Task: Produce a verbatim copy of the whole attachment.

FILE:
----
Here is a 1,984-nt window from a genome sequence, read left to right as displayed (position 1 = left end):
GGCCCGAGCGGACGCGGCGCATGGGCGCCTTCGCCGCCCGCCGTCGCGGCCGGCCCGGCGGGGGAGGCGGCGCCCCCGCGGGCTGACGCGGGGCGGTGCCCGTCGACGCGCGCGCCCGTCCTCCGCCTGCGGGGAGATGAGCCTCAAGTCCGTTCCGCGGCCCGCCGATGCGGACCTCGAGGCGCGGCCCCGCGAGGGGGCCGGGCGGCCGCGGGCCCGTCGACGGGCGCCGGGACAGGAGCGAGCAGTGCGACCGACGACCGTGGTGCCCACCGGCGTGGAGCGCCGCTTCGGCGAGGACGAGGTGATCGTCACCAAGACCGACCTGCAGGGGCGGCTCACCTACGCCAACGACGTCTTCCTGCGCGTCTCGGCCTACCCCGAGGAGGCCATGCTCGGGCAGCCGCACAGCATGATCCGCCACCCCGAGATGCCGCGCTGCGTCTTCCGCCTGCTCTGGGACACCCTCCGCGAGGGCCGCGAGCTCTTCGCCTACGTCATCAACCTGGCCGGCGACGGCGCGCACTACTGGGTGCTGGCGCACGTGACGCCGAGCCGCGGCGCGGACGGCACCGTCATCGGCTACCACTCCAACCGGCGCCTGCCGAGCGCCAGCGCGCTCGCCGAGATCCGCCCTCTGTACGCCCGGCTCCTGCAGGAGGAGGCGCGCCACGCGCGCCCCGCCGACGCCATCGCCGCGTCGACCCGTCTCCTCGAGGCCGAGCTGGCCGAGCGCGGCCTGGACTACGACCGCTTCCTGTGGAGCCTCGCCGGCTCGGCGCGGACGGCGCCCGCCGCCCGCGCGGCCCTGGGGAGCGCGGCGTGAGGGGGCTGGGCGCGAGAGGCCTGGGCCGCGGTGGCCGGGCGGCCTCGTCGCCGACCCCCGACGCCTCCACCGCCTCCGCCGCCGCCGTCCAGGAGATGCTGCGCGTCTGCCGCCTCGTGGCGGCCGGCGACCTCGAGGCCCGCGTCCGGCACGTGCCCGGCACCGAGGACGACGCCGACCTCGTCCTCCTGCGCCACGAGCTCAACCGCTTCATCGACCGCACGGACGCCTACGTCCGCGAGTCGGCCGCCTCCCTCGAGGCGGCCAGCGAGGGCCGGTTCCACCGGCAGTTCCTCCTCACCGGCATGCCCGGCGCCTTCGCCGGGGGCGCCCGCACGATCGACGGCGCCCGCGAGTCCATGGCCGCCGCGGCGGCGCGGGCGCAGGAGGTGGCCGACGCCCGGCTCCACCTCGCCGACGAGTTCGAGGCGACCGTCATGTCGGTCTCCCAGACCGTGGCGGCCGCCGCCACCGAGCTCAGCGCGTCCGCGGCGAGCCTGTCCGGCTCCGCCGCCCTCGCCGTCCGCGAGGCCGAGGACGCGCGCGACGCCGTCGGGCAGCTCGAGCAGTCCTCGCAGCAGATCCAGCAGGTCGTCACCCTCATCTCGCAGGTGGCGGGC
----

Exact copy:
Here is a 1,984-nt window from a genome sequence, read left to right as displayed (position 1 = left end):
GGCCCGAGCGGACGCGGCGCATGGGCGCCTTCGCCGCCCGCCGTCGCGGCCGGCCCGGCGGGGGAGGCGGCGCCCCCGCGGGCTGACGCGGGGCGGTGCCCGTCGACGCGCGCGCCCGTCCTCCGCCTGCGGGGAGATGAGCCTCAAGTCCGTTCCGCGGCCCGCCGATGCGGACCTCGAGGCGCGGCCCCGCGAGGGGGCCGGGCGGCCGCGGGCCCGTCGACGGGCGCCGGGACAGGAGCGAGCAGTGCGACCGACGACCGTGGTGCCCACCGGCGTGGAGCGCCGCTTCGGCGAGGACGAGGTGATCGTCACCAAGACCGACCTGCAGGGGCGGCTCACCTACGCCAACGACGTCTTCCTGCGCGTCTCGGCCTACCCCGAGGAGGCCATGCTCGGGCAGCCGCACAGCATGATCCGCCACCCCGAGATGCCGCGCTGCGTCTTCCGCCTGCTCTGGGACACCCTCCGCGAGGGCCGCGAGCTCTTCGCCTACGTCATCAACCTGGCCGGCGACGGCGCGCACTACTGGGTGCTGGCGCACGTGACGCCGAGCCGCGGCGCGGACGGCACCGTCATCGGCTACCACTCCAACCGGCGCCTGCCGAGCGCCAGCGCGCTCGCCGAGATCCGCCCTCTGTACGCCCGGCTCCTGCAGGAGGAGGCGCGCCACGCGCGCCCCGCCGACGCCATCGCCGCGTCGACCCGTCTCCTCGAGGCCGAGCTGGCCGAGCGCGGCCTGGACTACGACCGCTTCCTGTGGAGCCTCGCCGGCTCGGCGCGGACGGCGCCCGCCGCCCGCGCGGCCCTGGGGAGCGCGGCGTGAGGGGGCTGGGCGCGAGAGGCCTGGGCCGCGGTGGCCGGGCGGCCTCGTCGCCGACCCCCGACGCCTCCACCGCCTCCGCCGCCGCCGTCCAGGAGATGCTGCGCGTCTGCCGCCTCGTGGCGGCCGGCGACCTCGAGGCCCGCGTCCGGCACGTGCCCGGCACCGAGGACGACGCCGACCTCGTCCTCCTGCGCCACGAGCTCAACCGCTTCATCGACCGCACGGACGCCTACGTCCGCGAGTCGGCCGCCTCCCTCGAGGCGGCCAGCGAGGGCCGGTTCCACCGGCAGTTCCTCCTCACCGGCATGCCCGGCGCCTTCGCCGGGGGCGCCCGCACGATCGACGGCGCCCGCGAGTCCATGGCCGCCGCGGCGGCGCGGGCGCAGGAGGTGGCCGACGCCCGGCTCCACCTCGCCGACGAGTTCGAGGCGACCGTCATGTCGGTCTCCCAGACCGTGGCGGCCGCCGCCACCGAGCTCAGCGCGTCCGCGGCGAGCCTGTCCGGCTCCGCCGCCCTCGCCGTCCGCGAGGCCGAGGACGCGCGCGACGCCGTCGGGCAGCTCGAGCAGTCCTCGCAGCAGATCCAGCAGGTCGTCACCCTCATCTCGCAGGTGGCGGGC